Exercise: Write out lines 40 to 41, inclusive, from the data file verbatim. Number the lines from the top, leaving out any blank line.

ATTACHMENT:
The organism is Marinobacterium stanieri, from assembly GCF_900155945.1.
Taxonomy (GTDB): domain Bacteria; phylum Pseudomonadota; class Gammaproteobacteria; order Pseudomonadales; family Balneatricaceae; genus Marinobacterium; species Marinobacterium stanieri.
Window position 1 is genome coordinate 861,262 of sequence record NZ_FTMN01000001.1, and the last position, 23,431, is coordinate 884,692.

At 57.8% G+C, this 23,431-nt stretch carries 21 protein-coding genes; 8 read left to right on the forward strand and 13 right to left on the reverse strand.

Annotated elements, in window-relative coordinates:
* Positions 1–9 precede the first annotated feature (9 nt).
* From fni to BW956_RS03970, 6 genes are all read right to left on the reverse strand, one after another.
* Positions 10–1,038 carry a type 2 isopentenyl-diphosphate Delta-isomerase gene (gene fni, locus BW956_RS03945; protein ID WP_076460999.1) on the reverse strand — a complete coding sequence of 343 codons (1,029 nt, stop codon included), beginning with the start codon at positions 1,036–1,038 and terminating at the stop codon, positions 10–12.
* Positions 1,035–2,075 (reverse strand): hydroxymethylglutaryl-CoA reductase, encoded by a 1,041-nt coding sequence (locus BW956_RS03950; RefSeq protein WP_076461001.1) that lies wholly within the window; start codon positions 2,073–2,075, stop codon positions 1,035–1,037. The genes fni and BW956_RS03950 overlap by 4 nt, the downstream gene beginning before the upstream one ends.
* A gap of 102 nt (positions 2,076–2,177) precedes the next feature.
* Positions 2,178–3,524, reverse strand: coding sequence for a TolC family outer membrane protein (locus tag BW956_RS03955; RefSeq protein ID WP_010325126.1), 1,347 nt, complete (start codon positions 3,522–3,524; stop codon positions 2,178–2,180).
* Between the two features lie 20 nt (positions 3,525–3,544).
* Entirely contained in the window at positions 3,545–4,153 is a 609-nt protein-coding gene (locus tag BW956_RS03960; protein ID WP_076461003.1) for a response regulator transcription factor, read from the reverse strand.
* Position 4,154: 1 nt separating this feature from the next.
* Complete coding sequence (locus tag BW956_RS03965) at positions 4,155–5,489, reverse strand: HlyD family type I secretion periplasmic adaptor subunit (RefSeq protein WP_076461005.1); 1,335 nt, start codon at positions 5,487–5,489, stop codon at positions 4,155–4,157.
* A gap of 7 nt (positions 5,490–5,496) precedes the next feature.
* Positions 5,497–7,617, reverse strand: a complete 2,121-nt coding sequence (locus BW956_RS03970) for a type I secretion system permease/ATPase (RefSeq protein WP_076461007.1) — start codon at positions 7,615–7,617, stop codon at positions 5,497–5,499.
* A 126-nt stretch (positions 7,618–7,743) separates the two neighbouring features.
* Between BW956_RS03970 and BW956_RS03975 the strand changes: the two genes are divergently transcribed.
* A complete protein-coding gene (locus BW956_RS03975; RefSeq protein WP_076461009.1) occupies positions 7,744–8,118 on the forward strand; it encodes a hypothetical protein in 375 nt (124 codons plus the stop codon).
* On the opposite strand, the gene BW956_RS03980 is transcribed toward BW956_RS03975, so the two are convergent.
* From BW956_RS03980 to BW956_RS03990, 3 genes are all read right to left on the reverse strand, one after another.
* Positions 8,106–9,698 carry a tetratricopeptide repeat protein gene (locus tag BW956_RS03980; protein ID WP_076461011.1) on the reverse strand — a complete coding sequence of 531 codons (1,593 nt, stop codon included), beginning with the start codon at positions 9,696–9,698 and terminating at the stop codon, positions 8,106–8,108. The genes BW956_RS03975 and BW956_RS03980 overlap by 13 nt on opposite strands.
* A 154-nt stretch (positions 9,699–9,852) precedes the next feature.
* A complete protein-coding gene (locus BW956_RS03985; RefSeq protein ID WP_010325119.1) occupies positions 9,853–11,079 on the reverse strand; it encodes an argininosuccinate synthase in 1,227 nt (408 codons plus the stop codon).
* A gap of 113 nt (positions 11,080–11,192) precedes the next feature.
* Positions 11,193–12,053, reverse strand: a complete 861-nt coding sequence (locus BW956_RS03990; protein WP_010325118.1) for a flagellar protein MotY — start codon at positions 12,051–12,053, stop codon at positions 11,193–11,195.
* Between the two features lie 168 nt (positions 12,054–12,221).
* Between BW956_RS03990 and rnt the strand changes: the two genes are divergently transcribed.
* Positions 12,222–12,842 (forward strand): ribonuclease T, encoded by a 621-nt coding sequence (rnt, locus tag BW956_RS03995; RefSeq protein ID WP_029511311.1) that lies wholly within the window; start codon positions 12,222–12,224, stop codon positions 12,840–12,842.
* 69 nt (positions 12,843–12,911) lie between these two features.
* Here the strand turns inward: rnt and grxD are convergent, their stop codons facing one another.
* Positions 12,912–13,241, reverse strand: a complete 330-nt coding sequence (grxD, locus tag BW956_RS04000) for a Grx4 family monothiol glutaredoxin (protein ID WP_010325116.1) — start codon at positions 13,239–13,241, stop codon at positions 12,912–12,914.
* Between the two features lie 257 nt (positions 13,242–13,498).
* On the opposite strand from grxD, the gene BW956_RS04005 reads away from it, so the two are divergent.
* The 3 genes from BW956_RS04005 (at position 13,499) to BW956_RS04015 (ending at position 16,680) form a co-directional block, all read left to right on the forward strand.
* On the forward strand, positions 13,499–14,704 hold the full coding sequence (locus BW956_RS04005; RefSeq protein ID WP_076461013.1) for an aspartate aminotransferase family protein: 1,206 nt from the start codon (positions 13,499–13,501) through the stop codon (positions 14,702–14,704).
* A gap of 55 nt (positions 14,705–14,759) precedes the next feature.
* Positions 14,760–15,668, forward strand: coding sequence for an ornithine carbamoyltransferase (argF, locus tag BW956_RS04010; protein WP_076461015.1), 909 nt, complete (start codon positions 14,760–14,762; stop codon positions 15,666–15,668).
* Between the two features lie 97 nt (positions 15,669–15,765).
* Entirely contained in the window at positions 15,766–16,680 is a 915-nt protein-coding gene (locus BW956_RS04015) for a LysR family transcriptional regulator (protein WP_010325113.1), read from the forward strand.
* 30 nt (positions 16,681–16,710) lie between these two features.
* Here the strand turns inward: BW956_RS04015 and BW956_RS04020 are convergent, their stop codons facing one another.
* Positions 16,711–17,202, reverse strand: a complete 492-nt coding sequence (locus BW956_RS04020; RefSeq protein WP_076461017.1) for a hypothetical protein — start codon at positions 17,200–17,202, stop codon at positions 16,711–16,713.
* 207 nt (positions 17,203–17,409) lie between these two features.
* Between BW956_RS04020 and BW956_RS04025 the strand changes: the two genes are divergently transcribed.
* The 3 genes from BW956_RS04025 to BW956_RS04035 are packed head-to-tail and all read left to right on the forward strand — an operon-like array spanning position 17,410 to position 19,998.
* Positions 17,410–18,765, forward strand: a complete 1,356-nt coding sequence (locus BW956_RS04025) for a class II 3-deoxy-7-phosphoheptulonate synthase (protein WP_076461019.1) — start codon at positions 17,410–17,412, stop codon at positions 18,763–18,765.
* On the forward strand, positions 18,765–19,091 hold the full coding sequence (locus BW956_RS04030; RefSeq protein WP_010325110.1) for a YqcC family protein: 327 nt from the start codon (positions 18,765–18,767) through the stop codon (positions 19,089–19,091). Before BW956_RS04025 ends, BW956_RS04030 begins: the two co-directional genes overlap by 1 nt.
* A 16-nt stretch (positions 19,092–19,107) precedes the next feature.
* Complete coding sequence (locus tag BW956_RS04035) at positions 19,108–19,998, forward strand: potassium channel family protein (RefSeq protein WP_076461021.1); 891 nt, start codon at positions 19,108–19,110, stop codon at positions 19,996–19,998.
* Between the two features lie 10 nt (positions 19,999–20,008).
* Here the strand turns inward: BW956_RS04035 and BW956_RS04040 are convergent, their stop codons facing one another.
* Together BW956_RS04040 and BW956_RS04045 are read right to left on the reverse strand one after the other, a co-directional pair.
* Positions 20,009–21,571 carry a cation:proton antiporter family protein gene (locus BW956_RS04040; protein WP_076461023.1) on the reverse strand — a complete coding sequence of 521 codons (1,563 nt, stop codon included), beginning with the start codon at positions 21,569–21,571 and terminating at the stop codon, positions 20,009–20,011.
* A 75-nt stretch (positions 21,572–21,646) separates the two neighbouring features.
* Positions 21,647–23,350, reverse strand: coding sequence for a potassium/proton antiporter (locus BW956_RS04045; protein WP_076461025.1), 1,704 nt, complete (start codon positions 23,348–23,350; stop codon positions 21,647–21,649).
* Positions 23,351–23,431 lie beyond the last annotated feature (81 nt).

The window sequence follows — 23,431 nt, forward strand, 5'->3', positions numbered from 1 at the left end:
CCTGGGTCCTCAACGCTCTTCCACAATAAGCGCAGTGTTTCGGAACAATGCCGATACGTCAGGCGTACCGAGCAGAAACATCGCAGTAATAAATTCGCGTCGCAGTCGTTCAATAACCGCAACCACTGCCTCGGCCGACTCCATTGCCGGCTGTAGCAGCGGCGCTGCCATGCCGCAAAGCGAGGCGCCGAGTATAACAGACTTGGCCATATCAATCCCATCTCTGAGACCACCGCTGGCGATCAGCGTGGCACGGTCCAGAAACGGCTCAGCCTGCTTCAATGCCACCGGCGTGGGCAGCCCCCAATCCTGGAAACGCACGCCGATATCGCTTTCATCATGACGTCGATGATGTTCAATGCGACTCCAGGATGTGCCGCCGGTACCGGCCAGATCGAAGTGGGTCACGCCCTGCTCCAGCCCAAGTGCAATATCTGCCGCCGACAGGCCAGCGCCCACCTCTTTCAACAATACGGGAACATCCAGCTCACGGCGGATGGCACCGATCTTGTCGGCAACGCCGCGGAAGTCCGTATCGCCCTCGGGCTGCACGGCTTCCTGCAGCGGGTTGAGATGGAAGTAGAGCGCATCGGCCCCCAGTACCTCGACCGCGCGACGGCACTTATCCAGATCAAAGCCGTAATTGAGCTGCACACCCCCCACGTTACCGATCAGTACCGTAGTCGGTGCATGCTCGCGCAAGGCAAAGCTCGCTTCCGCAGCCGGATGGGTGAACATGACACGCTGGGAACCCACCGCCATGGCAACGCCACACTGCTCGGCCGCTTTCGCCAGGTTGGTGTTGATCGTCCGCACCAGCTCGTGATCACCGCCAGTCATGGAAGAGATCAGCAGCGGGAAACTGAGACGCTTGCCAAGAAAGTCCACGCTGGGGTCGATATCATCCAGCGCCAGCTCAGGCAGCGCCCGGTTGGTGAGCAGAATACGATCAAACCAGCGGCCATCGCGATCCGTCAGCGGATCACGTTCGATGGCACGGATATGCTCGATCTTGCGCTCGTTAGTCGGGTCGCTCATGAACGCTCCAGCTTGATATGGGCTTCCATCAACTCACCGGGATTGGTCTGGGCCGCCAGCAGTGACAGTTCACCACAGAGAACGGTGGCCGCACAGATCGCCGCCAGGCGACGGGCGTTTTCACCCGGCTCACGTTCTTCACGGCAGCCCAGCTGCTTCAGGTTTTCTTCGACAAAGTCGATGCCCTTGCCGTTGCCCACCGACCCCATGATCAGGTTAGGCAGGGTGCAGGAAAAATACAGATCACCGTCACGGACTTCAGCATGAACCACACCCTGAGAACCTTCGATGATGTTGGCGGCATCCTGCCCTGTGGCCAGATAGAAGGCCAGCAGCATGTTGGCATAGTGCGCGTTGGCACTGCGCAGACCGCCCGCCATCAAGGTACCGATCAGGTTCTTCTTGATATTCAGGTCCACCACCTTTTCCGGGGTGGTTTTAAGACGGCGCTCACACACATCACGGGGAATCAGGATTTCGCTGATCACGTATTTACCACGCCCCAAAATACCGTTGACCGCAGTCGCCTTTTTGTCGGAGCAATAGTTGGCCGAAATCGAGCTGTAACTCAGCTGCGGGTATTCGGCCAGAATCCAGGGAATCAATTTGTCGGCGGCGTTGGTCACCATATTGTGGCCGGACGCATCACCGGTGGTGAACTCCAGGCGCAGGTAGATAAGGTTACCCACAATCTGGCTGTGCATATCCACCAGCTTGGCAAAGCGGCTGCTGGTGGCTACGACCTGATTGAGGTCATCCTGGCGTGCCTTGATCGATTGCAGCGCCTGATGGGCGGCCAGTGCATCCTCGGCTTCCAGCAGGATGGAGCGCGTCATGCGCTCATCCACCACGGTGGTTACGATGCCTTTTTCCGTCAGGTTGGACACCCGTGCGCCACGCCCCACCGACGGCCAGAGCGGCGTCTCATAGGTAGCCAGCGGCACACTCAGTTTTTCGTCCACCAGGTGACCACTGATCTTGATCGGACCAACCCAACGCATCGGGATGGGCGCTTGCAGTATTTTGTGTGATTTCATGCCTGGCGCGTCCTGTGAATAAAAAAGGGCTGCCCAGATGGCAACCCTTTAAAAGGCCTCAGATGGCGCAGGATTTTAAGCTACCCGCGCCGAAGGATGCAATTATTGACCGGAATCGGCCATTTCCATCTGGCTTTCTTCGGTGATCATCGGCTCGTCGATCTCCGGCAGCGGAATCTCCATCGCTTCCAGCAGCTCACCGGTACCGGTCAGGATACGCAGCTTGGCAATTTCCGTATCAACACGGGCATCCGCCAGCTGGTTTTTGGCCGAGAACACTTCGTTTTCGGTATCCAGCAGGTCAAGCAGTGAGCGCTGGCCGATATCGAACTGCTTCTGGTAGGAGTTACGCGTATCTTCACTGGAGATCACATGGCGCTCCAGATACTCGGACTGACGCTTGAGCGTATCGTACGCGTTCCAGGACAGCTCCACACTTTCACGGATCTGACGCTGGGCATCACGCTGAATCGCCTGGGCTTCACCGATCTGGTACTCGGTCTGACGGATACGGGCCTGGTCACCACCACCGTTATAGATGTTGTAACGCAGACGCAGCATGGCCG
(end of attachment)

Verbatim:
* Between the two features lie 97 nt (positions 15,669–15,765).
* Entirely contained in the window at positions 15,766–16,680 is a 915-nt protein-coding gene (locus BW956_RS04015) for a LysR family transcriptional regulator (protein WP_010325113.1), read from the forward strand.